Sweeping up the confetti
Today’s the day! By the time you’re reading this, it’s possible that I’ve eaten my way through the candy stash I purchased for the “trick-or-treaters” (all nine of them) and have made my way through the bucket set aside from the kids’ party earlier in the day.
This is the first year I feel like Halloween is a really big deal. Oliver has been talking about it since Nov. 1 of last year, practically, though the “dressing up in costume” concept was a little difficult to explain. He has no memory of last year’s farmer get-up — and I’m rather careful with choosing comfortable kids’ outfits in general.
To the chagrin of my stylish mother and sister, I’m rather plain-jane with my neutral colors and simple stud earrings. It’s rare I’m not wearing black. I like bold patterns, and usually drag out a “pop of color” for my work attire, but on the weekends? I go for comfort.
I’m dressing my kids the same way. Though always clean and presentable, I don’t tuck my daughter into ruffled dresses or my son in itchy button-downs. There’s a time and place for dressing up, of course, and I make sure we all look appropriate. We celebrated my grandparents’ 60th wedding anniversary and Gram’s birthday on Sunday, and I managed to talk my three-year-old into “real” (i.e., non-sweat) pants. Even my husband was impressed.
Not sure how I accomplished that, after failing so many times before. But I think it had something to do with discussing “fancy clothes for Gigi’s party” approximately 20 times in the days leading up to the event. My parenting guru and work colleague Deborah says it’s all about preparing them for transitions and anything outside the norm.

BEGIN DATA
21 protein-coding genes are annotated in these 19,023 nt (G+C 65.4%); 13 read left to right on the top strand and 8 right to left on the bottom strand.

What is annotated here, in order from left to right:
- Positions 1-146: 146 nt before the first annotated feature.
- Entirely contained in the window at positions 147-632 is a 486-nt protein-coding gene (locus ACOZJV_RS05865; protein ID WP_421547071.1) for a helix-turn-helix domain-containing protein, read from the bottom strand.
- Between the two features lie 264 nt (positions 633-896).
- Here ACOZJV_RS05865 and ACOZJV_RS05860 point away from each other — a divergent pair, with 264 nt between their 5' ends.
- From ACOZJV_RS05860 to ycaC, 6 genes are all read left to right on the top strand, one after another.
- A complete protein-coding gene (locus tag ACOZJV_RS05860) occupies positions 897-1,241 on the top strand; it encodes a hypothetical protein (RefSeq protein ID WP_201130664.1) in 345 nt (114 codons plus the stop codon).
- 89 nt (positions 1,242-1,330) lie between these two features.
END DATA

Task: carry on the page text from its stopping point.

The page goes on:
Hadley is much easier going, but we’re definitely entering the Age of Preference. The sass practically seeps out of her. She’s not big enough to request a certain top or outfit, as her brother does, but she makes her opinions known (about shoes, especially). She wears bodysuits and stretchy cotton pants. No need to poke the bear.
Picking out the kids’ costumes this year, my main consideration was what wouldn’t create a meltdown. Anything with a hat, hood or wig was out, as Hadley won’t stand for something on her head. We went with a classic: the humble pumpkin. I found a striped bodysuit to go underneath, and I think it will be comfortable enough for her to wear for more than 30 seconds.
But here’s the thing: even if it’s not, that’s OK. I’ve finally accepted that I can’t control my children. Not all the time. Not in every situation. They are people, and people feel and react. My kids are human.
If she doesn’t want to wear the pumpkin suit longer than it takes to snap a photo, why force it? She will be miserable. I will be miserable. Before too long, I’ll be wallowing in my “why can’t we just have a nice photo-worthy moment?” pit — and that is vain and pointless.
I’ve been down this road, see. So many times. Between my anxiety and just the general stress of daily living with young children, I’ve let myself throw pity parties. Epic ones. Black-tie, even. But once the pity-confetti settled, I could see the situation for what it was: me trying to control what I have no business controlling. Needing to learn to roll with the punches. I swept the confetti up. Oliver is going to be an excavator this year. I found an actual foam costume of the construction vehicle that can be slipped over his shoulders. It’s light- weight, requires nothing hot or itchy, and Ollie can wear his normal jogger pants and T-shirt beneath. I know he’ll tolerate it — for a little while, at least — because he’s already run around in it happily for a work event.
So you know? I feel pretty good about this. Better than I have on many holidays previously. Like sentimental Clark Griswold, I can build things up in my head — and when they don’t play out as I’ve anticipated, the disappointment can be rough.
Not this year! Not today! I’ve taken the day off work to ac- company the kids and their buddies on a Halloween parade at daycare. They’re having a party afterward, and I found vampire and ghost templates to decorate the juice boxes we’re supplying. I feel like a Pinterest mom. For a minute, anyway.
Our bucket of sweets is ready, and the family is coming over. We’ll visit our neighbors and soak up all the autumn goodness in this busy season.
If it dissolves into chaos, as most things do, it’s still memorable.
And that’s what miniature candy bars are for.